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Geology of the Gallinas Mountains mining district, Lincoln County, New Mexico — Summary

Introduction

Rare earth elements (REE) are one group of critical minerals and are essential in most of our electronic devices, such as cell phones, laptops, I-pods, computer chips, wind turbines, hybrid/electric cars, etc. (Committee on Critical Mineral Impacts of the U.S. Economy, 2008; Long et al., 2010; McLemore, 2011). Other technologies are being developed like solar panels, water purification, desalination, magnetic refrigeration, and even more efficient light bulbs that require REE and other critical elements in their manufacture. Most of the current world production of REE comes from China, but the U.S. has significant REE resources that could be developed in the future. Some of these REE resources are located in New Mexico, but they have not been important exploration targets in the past because demand has been met elsewhere. However, with the projected increase in demand and potential lack of available REE production from China, the New Mexico deposits are being re-examined for their potential, and several areas are undergoing current exploration.

The REE-Th-U veins and breccia pipes found in the Gallinas Mountains, central New Mexico requires additional study. A small amount of bastnaesite, a REE mineral, was recovered during processing for fluorite from the Gallinas Mountains. Estimated resources amount to at least 537,000 short tons of 2.95% total REE (not NI-43-101 compliant; Schreiner, 1993). Furthermore, geochemical and geochronological studies have been performed recently in the Gallinas Mountains (Williams-Jones et al., 2000; McLemore, 2010; Vance, 2013; Robison, 2017) but none included detailed mapping. New geologic mapping, proposed here, will help to address some of the issues presented in these studies as well as to thoroughly characterize the igneous and mineral system in the Gallinas Mountains.

NAm
Figure 1. Extent of the North American Cordilleran alkaline-igneous belt.

The Gallinas Mountains mining district is one of several mining districts associated with alkaline igneous rocks in the Lincoln County porphyry belt in central New Mexico. The Lincoln County porphyry belt (LCPB) is part of the North American Cordilleran alkaline-igneous belt (Fig. 1) and, in New Mexico, the North American Cordilleran alkaline-igneous belt extends from the Sangre de Cristo Mountains near Raton, southward to the Cornudas Mountains, east of El Paso, Texas (McLemore, 2018a). Significant mineral production, especially gold, has come from deposits spatially associated with Tertiary alkaline-igneous rocks in the New Mexico alkaline-igneous belt (McLemore, 2001, 2015). These mineral deposits in New Mexico have been referred to as Great Plains Margin (GPM) deposits by North and McLemore (1986, 1988) and McLemore (1996, 2001, 2015). Alternative classifications by other workers include Au-Ag-Te veins (Cox and Bagby, 1986; Bliss et al., 1992; Kelley, 1995; Kelley et al., 1995, 1998), alkalic-gold or alkaline-igneous related gold deposits (Fulp and Woodward, 1991a; Thompson, 1991; Bonham, 1988; Mutschler et al., 1985, 1991; Richards, 1995), porphyry gold deposits, and Rocky Mountain gold province.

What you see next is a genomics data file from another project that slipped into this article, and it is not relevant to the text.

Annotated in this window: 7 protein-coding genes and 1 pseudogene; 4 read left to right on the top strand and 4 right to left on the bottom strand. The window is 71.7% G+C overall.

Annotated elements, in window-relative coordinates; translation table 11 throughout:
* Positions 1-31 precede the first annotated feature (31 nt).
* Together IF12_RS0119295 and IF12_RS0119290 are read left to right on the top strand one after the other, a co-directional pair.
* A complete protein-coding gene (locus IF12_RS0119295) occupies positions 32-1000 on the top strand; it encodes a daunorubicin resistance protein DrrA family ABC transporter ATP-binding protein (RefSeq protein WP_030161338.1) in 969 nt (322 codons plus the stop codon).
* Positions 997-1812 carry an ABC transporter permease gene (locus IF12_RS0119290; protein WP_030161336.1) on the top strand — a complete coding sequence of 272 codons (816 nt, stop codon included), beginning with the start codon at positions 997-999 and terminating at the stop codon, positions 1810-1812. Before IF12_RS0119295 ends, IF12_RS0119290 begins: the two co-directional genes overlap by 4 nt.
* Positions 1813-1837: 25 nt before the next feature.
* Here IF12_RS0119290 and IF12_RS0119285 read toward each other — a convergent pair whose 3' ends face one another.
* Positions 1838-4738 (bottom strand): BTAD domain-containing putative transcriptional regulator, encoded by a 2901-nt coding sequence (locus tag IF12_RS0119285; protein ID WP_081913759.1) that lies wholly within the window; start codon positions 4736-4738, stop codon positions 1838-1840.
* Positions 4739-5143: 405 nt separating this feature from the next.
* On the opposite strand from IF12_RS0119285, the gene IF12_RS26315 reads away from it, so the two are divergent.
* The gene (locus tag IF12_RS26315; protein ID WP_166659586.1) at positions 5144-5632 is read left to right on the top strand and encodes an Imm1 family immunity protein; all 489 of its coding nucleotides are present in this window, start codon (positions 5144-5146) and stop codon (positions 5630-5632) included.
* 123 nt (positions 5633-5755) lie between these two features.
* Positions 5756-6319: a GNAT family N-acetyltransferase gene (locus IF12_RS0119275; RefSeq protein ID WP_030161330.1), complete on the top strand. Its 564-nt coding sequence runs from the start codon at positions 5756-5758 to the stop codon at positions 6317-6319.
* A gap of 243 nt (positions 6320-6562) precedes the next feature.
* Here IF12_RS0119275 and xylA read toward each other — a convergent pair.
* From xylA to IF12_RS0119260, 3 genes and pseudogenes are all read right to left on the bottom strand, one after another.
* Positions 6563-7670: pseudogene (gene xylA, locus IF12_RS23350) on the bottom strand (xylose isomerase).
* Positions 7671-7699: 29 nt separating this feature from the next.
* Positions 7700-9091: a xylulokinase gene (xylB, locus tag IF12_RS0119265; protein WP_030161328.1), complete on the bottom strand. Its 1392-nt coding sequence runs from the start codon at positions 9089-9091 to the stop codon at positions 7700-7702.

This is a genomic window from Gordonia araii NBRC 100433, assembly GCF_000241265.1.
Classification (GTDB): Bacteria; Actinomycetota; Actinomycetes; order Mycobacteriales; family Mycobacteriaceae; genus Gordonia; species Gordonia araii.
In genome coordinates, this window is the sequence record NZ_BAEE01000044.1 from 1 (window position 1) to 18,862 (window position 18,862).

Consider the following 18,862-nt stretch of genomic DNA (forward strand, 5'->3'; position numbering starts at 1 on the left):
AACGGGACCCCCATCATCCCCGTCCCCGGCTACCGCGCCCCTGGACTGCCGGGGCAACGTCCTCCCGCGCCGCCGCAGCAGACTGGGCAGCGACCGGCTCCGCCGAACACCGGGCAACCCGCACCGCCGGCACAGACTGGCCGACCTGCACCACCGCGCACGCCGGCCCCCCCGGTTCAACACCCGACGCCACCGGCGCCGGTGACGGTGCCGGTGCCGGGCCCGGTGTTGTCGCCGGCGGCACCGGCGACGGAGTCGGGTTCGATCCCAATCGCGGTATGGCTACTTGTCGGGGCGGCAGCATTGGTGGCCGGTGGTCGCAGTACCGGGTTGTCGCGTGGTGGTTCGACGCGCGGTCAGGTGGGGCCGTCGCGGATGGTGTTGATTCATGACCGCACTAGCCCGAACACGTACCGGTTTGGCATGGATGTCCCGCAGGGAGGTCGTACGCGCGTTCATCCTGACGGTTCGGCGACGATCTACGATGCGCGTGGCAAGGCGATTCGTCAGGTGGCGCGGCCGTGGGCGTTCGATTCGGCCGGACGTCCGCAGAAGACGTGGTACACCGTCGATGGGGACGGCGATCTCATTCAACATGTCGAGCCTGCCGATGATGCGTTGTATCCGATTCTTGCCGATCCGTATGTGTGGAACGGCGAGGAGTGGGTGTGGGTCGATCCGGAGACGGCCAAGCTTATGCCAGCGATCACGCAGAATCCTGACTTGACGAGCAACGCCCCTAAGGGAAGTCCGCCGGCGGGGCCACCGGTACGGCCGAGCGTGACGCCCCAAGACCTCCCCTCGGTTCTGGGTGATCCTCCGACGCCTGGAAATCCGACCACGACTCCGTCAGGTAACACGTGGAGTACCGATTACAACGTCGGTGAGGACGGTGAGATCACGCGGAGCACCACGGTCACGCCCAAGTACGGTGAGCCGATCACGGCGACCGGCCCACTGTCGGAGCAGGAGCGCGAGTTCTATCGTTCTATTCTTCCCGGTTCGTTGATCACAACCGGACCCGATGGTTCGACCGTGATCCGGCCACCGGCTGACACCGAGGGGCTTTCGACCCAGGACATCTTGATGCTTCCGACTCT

NMGPM
Figure 2. Mining districts related to the North American Cordilleran alkaline-igneous belt (GPM or Great Plains Margin deposits), Rio Grande rift, calderas, and other Eocene-Miocene mining districts in New Mexico (McLemore, 2015, 2018).

The Gallinas Mountains area is currently being re-mapped and sampled by the NMBGMR and results reported here are preliminary. The purpose of this project is to geologically re-map the Gallinas Mountains, central New Mexico, with emphasis on the structural and igneous components. Additional more detailed geologic mapping will focused on defining the extent of the alteration and mineralization/alteration zonation. Highly altered areas could be indicative of higher grades of mineralization. Additional geochemical studies of igneous rocks, mineralization, mineral chemistry, and alteration will aid in a better understanding of the systematics of igneous intrusion and mineralization in the Gallinas Mountains, leading to a better understanding of the igneous and mineral systems and the relationships between the two. Most of the Gallinas mining district is within U.S. Forest Service jurisdiction and this work will provide information needed for land use decisions, including exploration, potential mining activities, and abandoned mine lands (AML) reclamation.Ultimately, this project will provide a better understanding of the relationship of the Gallinas Mountains district with magmatic activity and mineralization in the North American Cordilleran alkaline-igneous belt.